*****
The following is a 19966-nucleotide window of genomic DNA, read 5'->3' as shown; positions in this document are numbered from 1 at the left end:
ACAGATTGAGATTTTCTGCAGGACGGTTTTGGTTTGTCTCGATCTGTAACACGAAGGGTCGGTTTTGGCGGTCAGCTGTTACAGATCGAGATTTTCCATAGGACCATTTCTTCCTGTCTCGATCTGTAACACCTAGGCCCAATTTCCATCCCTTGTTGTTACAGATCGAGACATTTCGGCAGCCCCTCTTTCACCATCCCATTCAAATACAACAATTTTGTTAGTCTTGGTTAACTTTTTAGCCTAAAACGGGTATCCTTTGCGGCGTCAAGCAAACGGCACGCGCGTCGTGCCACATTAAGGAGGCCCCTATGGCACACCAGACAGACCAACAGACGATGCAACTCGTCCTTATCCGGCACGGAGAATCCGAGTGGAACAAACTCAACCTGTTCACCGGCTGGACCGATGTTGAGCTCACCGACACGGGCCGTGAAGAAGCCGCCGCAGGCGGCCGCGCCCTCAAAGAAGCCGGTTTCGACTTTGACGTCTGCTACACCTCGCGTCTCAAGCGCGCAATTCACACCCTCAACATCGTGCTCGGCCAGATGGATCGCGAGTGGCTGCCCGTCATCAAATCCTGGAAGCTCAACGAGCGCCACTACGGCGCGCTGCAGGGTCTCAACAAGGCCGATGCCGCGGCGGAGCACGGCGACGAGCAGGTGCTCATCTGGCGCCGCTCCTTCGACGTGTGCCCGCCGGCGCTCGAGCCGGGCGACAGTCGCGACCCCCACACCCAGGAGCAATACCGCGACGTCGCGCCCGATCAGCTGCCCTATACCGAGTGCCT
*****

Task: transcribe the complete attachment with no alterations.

The following is a 19966-nucleotide window of genomic DNA, read 5'->3' as shown; positions in this document are numbered from 1 at the left end:
ACAGATTGAGATTTTCTGCAGGACGGTTTTGGTTTGTCTCGATCTGTAACACGAAGGGTCGGTTTTGGCGGTCAGCTGTTACAGATCGAGATTTTCCATAGGACCATTTCTTCCTGTCTCGATCTGTAACACCTAGGCCCAATTTCCATCCCTTGTTGTTACAGATCGAGACATTTCGGCAGCCCCTCTTTCACCATCCCATTCAAATACAACAATTTTGTTAGTCTTGGTTAACTTTTTAGCCTAAAACGGGTATCCTTTGCGGCGTCAAGCAAACGGCACGCGCGTCGTGCCACATTAAGGAGGCCCCTATGGCACACCAGACAGACCAACAGACGATGCAACTCGTCCTTATCCGGCACGGAGAATCCGAGTGGAACAAACTCAACCTGTTCACCGGCTGGACCGATGTTGAGCTCACCGACACGGGCCGTGAAGAAGCCGCCGCAGGCGGCCGCGCCCTCAAAGAAGCCGGTTTCGACTTTGACGTCTGCTACACCTCGCGTCTCAAGCGCGCAATTCACACCCTCAACATCGTGCTCGGCCAGATGGATCGCGAGTGGCTGCCCGTCATCAAATCCTGGAAGCTCAACGAGCGCCACTACGGCGCGCTGCAGGGTCTCAACAAGGCCGATGCCGCGGCGGAGCACGGCGACGAGCAGGTGCTCATCTGGCGCCGCTCCTTCGACGTGTGCCCGCCGGCGCTCGAGCCGGGCGACAGTCGCGACCCCCACACCCAGGAGCAATACCGCGACGTCGCGCCCGATCAGCTGCCCTATACCGAGTGCCT